What is Miosis?

Article Details
  • Written By: T. Broderick
  • Edited By: Heather Bailey
  • Last Modified Date: 29 September 2019
  • Copyright Protected:
    Conjecture Corporation
  • Print this Article
Free Widgets for your Site/Blog
Part of Grand Central Station, there is a secret railway platform underneath the Waldorf Astoria hotel in New York.  more...

October 22 ,  1962 :  US President John F. Kennedy ordered an air and naval blockade in Cuba.  more...

Miosis is a medical condition characterized by contraction of the pupil for reasons other than increased light levels. The biological mechanism that produces miosis can be described as the short circuiting of the nerves that control eye dilation and contraction. The condition has a variety of causes from normal aging to illegal drug use. The condition is also an early symptom of a handful of diseases. Treating miosis always involves treating the underlying disorder.

No matter the underlying cause, miosis occurs due to the same biological mechanism in every patient. In healthy individuals, increased light hitting the eye causes a sympathetic response that causes the pupil to contract. When light is removed, what is known as a parasympathetic response causes the eye to dilate. The parasympathetic response is delayed or lost during miosis. With the pupils of one or both eyes contracted, vision becomes impaired as too little light enters the eye.

Miosis is a common but not universal sign of aging. Even if an older individual presents with the condition, other diseases are possible causes. Horner syndrome is the most common. A disorder of the sympathetic nervous system, an individual presents with both a contracted pupil and a drooping eyelid in only one eye.


Cluster headaches is another disease that causes miosis. The condition is characterized by intensely painful headaches that can last up to three hours. Cluster headaches affect roughly every one out of 1,000 people, more often women than men. A sagging eyelid will generally occur simultaneously if one or both eyes experience abnormal pupil contractions.

A number of prescription and illegal drugs can cause miosis. Individuals addicted to drugs in the opium family often experience contracted pupils during and after drug use. The same effect occurs in cancer patients on chemotherapy. Constricted pupils is also a common side effect of antipsychotic drugs such as thorazine. Though the drugs themselves may have other harmful effects on the body, constricted pupils rarely if ever cause any permanent or long-term damage to the eyes.

Treating unnatural pupil contraction always relies on treating the underlying disorder. If the cause is drug related, the eyes return to normal after finishing medical treatment or stopping illegal drug use. Though some medications and treatments have shown promise in treating cluster headaches, relief is always temporary as the condition is not well understood. A individual diagnosed with Horner syndrome must be patient, as a variety of tests are necessary to determine the syndrome's cause.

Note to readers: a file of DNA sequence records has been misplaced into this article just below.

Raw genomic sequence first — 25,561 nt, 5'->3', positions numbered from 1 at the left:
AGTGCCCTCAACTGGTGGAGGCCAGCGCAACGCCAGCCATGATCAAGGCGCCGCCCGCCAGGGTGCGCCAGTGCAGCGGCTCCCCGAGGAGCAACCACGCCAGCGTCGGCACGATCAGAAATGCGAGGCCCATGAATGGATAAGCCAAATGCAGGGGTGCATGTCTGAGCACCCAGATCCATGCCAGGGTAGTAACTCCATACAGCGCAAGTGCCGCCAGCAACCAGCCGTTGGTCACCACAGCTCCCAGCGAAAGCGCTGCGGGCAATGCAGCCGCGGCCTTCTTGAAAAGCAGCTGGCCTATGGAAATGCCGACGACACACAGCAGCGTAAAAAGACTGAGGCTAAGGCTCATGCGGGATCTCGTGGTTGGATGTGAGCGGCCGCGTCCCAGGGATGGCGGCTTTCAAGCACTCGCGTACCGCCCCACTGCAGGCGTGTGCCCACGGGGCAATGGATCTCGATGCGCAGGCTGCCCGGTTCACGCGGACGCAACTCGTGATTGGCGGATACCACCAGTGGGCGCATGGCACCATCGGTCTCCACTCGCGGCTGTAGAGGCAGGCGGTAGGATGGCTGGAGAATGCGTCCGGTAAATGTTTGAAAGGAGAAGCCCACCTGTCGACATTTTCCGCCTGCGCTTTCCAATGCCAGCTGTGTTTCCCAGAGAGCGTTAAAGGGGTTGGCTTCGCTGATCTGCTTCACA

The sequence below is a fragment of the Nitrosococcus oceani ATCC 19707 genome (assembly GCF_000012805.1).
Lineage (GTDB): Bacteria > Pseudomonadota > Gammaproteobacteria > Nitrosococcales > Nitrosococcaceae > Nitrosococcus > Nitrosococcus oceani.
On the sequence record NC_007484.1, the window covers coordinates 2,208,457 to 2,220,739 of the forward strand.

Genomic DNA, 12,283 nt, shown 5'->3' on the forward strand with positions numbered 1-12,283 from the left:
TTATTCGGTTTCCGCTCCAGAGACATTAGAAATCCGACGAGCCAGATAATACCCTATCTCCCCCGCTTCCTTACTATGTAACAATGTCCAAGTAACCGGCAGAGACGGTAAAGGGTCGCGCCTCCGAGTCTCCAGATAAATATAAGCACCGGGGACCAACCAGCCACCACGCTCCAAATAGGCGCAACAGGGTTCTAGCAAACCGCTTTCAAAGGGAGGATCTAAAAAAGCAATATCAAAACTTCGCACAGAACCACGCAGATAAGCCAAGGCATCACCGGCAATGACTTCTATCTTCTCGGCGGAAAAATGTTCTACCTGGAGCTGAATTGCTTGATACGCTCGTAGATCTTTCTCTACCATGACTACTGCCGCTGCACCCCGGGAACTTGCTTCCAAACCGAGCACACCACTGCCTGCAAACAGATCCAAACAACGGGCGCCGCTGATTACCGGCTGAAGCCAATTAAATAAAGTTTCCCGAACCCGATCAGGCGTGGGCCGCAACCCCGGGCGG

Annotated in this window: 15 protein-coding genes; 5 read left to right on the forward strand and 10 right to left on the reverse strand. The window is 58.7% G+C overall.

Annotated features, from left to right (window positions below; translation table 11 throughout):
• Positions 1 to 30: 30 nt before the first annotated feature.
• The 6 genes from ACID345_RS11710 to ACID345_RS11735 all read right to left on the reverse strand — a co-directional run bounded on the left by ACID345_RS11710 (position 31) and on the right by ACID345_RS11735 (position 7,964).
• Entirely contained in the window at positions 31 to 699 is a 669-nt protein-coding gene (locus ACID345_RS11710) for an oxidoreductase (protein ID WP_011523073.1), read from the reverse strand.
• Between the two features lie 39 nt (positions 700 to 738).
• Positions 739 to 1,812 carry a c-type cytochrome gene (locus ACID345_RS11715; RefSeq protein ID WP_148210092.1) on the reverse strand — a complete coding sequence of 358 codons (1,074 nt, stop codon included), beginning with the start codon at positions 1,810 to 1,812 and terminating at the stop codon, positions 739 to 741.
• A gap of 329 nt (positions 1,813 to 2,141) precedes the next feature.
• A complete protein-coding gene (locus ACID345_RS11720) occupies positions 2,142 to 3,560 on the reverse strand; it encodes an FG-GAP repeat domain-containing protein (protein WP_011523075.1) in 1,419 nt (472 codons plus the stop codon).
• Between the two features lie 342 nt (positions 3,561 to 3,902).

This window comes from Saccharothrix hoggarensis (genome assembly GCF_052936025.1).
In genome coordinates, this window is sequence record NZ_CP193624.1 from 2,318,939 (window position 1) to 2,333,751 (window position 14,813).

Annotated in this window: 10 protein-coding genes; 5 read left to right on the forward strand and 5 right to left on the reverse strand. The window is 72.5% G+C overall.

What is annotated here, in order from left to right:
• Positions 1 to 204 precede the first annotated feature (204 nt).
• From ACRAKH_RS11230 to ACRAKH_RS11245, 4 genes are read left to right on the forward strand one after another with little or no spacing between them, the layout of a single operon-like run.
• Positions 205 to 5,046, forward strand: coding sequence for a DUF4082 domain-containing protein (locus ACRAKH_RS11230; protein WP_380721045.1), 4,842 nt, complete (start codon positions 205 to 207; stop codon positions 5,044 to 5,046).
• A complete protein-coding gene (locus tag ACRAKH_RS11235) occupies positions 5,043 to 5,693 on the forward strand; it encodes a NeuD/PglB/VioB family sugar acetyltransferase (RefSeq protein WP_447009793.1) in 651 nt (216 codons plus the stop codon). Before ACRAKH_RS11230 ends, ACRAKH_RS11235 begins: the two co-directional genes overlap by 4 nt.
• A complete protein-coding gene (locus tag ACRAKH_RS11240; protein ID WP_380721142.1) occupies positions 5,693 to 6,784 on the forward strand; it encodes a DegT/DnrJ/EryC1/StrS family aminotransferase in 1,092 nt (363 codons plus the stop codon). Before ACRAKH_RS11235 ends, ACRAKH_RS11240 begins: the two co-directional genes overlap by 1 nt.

You might also Like


Discuss this Article

Post 6

Wouldn't miosis be related to unimpeded parasympathetic activity?

It is a sympathetic response to dilate the eye in case of a fight or flight response; while parasympathetics allow constriction of the pupil under relaxed conditions.

My reference for this is Horner's syndrome. When the sympathetic trunk is damaged (say by carotid endarterectomy) there is partial ptosis, miosis and anhidrosis.

Post 3

I have recently developed unexplained anisocoria. The MRI brain scan showed no abnormalities. I noticed the difference in pupil size for the first time about eight months after my last chemotherapy treatment.

I have not had any treatments since that time, but the anisocoria has continued. My neurologist doesn't think it could have anything to do with the chemo, but also can't tell me what is causing it. I still think that it may have been the chemotherapy.

Post 2

@dfoster85 - There are actually a lot of causes of unequal pupils besides brain tumors. I get migraines and sometimes notice that one pupil gets small. But brain tumors and aneurysms can also cause it, so it's one of those things that may be worth checking out!

Post 1

I had never heard of a miotic pupil until my husband developed cluster headaches.

I had no idea what they were; neither of us did. All we knew was that all of a sudden, he was in so much pain that he was banging his head against the wall. And his pupils were different sizes!

I thought that different sized pupils could be a sign of a brain tumor, so you can imagine I was awfully worried.

But the treatment actually turned out to be really simple. The nasal sprays that treat migraines and cluster headaches once they've happened are terribly expensive, but he went on a calcium channel blocker and hasn't had another one since.

Post your comments

Post Anonymously


forgot password?